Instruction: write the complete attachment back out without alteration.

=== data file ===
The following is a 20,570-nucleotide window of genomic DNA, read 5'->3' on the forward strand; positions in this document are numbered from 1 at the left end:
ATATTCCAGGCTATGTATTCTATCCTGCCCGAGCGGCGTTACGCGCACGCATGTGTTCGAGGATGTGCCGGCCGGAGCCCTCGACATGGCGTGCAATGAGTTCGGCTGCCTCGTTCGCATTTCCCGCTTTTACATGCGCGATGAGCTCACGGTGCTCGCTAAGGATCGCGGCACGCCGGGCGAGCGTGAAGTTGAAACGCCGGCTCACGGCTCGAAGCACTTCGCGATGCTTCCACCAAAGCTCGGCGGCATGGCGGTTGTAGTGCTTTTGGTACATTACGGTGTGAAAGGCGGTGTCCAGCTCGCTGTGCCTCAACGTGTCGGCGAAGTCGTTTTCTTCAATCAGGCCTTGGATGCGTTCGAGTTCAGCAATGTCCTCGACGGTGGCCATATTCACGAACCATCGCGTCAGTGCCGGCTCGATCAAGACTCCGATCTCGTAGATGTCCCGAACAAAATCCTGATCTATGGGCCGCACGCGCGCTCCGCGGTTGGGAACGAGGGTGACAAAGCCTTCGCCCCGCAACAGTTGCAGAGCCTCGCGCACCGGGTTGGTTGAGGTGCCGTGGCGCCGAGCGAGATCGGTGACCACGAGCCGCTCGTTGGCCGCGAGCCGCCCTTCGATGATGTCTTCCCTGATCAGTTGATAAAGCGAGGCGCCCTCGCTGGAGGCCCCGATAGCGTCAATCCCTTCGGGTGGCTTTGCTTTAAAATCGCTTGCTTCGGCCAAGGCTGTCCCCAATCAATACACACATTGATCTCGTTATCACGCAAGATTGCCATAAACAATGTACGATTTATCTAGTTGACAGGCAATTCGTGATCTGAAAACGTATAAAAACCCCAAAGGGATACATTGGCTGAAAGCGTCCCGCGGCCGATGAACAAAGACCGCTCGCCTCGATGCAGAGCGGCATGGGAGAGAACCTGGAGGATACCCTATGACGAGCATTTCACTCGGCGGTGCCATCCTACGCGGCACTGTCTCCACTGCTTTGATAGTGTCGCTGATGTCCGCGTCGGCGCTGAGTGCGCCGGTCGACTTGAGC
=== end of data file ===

The following is a 20,570-nucleotide window of genomic DNA, read 5'->3' on the forward strand; positions in this document are numbered from 1 at the left end:
ATATTCCAGGCTATGTATTCTATCCTGCCCGAGCGGCGTTACGCGCACGCATGTGTTCGAGGATGTGCCGGCCGGAGCCCTCGACATGGCGTGCAATGAGTTCGGCTGCCTCGTTCGCATTTCCCGCTTTTACATGCGCGATGAGCTCACGGTGCTCGCTAAGGATCGCGGCACGCCGGGCGAGCGTGAAGTTGAAACGCCGGCTCACGGCTCGAAGCACTTCGCGATGCTTCCACCAAAGCTCGGCGGCATGGCGGTTGTAGTGCTTTTGGTACATTACGGTGTGAAAGGCGGTGTCCAGCTCGCTGTGCCTCAACGTGTCGGCGAAGTCGTTTTCTTCAATCAGGCCTTGGATGCGTTCGAGTTCAGCAATGTCCTCGACGGTGGCCATATTCACGAACCATCGCGTCAGTGCCGGCTCGATCAAGACTCCGATCTCGTAGATGTCCCGAACAAAATCCTGATCTATGGGCCGCACGCGCGCTCCGCGGTTGGGAACGAGGGTGACAAAGCCTTCGCCCCGCAACAGTTGCAGAGCCTCGCGCACCGGGTTGGTTGAGGTGCCGTGGCGCCGAGCGAGATCGGTGACCACGAGCCGCTCGTTGGCCGCGAGCCGCCCTTCGATGATGTCTTCCCTGATCAGTTGATAAAGCGAGGCGCCCTCGCTGGAGGCCCCGATAGCGTCAATCCCTTCGGGTGGCTTTGCTTTAAAATCGCTTGCTTCGGCCAAGGCTGTCCCCAATCAATACACACATTGATCTCGTTATCACGCAAGATTGCCATAAACAATGTACGATTTATCTAGTTGACAGGCAATTCGTGATCTGAAAACGTATAAAAACCCCAAAGGGATACATTGGCTGAAAGCGTCCCGCGGCCGATGAACAAAGACCGCTCGCCTCGATGCAGAGCGGCATGGGAGAGAACCTGGAGGATACCCTATGACGAGCATTTCACTCGGCGGTGCCATCCTACGCGGCACTGTCTCCACTGCTTTGATAGTGTCGCTGATGTCCGCGTCGGCGCTGAGTGCGCCGGTCGACTTGAGC